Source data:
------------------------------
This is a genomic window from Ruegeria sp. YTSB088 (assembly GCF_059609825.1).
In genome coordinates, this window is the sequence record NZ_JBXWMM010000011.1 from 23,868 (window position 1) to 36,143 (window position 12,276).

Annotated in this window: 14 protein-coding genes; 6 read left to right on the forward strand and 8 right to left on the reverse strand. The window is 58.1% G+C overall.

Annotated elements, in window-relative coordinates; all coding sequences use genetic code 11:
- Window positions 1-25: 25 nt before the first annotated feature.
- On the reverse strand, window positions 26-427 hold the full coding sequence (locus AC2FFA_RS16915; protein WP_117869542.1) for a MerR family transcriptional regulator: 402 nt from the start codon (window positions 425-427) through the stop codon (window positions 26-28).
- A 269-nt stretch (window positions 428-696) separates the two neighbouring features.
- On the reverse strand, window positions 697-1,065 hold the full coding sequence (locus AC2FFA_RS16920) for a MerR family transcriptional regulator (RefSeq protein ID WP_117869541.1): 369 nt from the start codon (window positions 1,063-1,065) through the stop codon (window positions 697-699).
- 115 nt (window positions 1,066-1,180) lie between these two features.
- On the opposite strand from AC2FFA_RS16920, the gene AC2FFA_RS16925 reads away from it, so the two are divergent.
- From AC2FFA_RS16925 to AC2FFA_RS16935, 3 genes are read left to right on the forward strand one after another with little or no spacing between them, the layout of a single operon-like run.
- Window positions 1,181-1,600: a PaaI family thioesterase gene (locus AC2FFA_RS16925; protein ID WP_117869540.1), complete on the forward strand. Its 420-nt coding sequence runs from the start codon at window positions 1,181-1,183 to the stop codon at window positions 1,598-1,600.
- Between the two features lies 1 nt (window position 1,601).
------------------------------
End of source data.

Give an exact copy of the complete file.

This is a genomic window from Ruegeria sp. YTSB088 (assembly GCF_059609825.1).
In genome coordinates, this window is the sequence record NZ_JBXWMM010000011.1 from 23,868 (window position 1) to 36,143 (window position 12,276).

Annotated in this window: 14 protein-coding genes; 6 read left to right on the forward strand and 8 right to left on the reverse strand. The window is 58.1% G+C overall.

Annotated elements, in window-relative coordinates; all coding sequences use genetic code 11:
- Window positions 1-25: 25 nt before the first annotated feature.
- On the reverse strand, window positions 26-427 hold the full coding sequence (locus AC2FFA_RS16915; protein WP_117869542.1) for a MerR family transcriptional regulator: 402 nt from the start codon (window positions 425-427) through the stop codon (window positions 26-28).
- A 269-nt stretch (window positions 428-696) separates the two neighbouring features.
- On the reverse strand, window positions 697-1,065 hold the full coding sequence (locus AC2FFA_RS16920) for a MerR family transcriptional regulator (RefSeq protein ID WP_117869541.1): 369 nt from the start codon (window positions 1,063-1,065) through the stop codon (window positions 697-699).
- 115 nt (window positions 1,066-1,180) lie between these two features.
- On the opposite strand from AC2FFA_RS16920, the gene AC2FFA_RS16925 reads away from it, so the two are divergent.
- From AC2FFA_RS16925 to AC2FFA_RS16935, 3 genes are read left to right on the forward strand one after another with little or no spacing between them, the layout of a single operon-like run.
- Window positions 1,181-1,600: a PaaI family thioesterase gene (locus AC2FFA_RS16925; protein ID WP_117869540.1), complete on the forward strand. Its 420-nt coding sequence runs from the start codon at window positions 1,181-1,183 to the stop codon at window positions 1,598-1,600.
- Between the two features lies 1 nt (window position 1,601).